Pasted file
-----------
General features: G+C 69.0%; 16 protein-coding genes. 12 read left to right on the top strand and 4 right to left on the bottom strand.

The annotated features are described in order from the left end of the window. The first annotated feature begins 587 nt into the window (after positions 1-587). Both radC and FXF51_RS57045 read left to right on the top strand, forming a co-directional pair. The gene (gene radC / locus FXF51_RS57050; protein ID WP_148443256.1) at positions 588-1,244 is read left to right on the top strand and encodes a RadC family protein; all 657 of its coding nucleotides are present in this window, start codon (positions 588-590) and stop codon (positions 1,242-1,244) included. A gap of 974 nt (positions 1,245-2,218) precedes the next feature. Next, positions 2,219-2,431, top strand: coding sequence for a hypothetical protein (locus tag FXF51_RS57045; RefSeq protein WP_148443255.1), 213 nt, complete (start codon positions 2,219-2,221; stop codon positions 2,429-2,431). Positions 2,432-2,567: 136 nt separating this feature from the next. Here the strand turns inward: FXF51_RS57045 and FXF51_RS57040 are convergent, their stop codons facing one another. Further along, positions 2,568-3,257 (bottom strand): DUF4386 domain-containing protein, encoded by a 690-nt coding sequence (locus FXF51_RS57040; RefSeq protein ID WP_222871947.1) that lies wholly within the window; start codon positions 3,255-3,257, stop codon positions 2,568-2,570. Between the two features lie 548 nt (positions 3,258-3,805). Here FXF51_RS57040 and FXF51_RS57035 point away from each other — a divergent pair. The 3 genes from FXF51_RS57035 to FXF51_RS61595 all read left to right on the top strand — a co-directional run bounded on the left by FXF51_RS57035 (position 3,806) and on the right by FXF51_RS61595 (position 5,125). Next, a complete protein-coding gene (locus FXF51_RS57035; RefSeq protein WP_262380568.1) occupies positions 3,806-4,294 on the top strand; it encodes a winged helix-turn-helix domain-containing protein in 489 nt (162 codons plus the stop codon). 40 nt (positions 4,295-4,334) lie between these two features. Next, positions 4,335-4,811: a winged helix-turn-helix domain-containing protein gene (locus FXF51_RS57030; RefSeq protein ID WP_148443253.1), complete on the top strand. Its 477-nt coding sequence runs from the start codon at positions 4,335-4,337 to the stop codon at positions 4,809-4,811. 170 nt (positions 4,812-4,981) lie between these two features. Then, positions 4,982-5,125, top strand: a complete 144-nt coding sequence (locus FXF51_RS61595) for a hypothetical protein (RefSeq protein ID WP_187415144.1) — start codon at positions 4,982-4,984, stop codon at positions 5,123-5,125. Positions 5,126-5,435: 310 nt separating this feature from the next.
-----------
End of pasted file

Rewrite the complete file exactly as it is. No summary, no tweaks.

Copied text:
General features: G+C 69.0%; 16 protein-coding genes. 12 read left to right on the top strand and 4 right to left on the bottom strand.

The annotated features are described in order from the left end of the window. The first annotated feature begins 587 nt into the window (after positions 1-587). Both radC and FXF51_RS57045 read left to right on the top strand, forming a co-directional pair. The gene (gene radC / locus FXF51_RS57050; protein ID WP_148443256.1) at positions 588-1,244 is read left to right on the top strand and encodes a RadC family protein; all 657 of its coding nucleotides are present in this window, start codon (positions 588-590) and stop codon (positions 1,242-1,244) included. A gap of 974 nt (positions 1,245-2,218) precedes the next feature. Next, positions 2,219-2,431, top strand: coding sequence for a hypothetical protein (locus tag FXF51_RS57045; RefSeq protein WP_148443255.1), 213 nt, complete (start codon positions 2,219-2,221; stop codon positions 2,429-2,431). Positions 2,432-2,567: 136 nt separating this feature from the next. Here the strand turns inward: FXF51_RS57045 and FXF51_RS57040 are convergent, their stop codons facing one another. Further along, positions 2,568-3,257 (bottom strand): DUF4386 domain-containing protein, encoded by a 690-nt coding sequence (locus FXF51_RS57040; RefSeq protein ID WP_222871947.1) that lies wholly within the window; start codon positions 3,255-3,257, stop codon positions 2,568-2,570. Between the two features lie 548 nt (positions 3,258-3,805). Here FXF51_RS57040 and FXF51_RS57035 point away from each other — a divergent pair. The 3 genes from FXF51_RS57035 to FXF51_RS61595 all read left to right on the top strand — a co-directional run bounded on the left by FXF51_RS57035 (position 3,806) and on the right by FXF51_RS61595 (position 5,125). Next, a complete protein-coding gene (locus FXF51_RS57035; RefSeq protein WP_262380568.1) occupies positions 3,806-4,294 on the top strand; it encodes a winged helix-turn-helix domain-containing protein in 489 nt (162 codons plus the stop codon). 40 nt (positions 4,295-4,334) lie between these two features. Next, positions 4,335-4,811: a winged helix-turn-helix domain-containing protein gene (locus FXF51_RS57030; RefSeq protein ID WP_148443253.1), complete on the top strand. Its 477-nt coding sequence runs from the start codon at positions 4,335-4,337 to the stop codon at positions 4,809-4,811. 170 nt (positions 4,812-4,981) lie between these two features. Then, positions 4,982-5,125, top strand: a complete 144-nt coding sequence (locus FXF51_RS61595) for a hypothetical protein (RefSeq protein ID WP_187415144.1) — start codon at positions 4,982-4,984, stop codon at positions 5,123-5,125. Positions 5,126-5,435: 310 nt separating this feature from the next.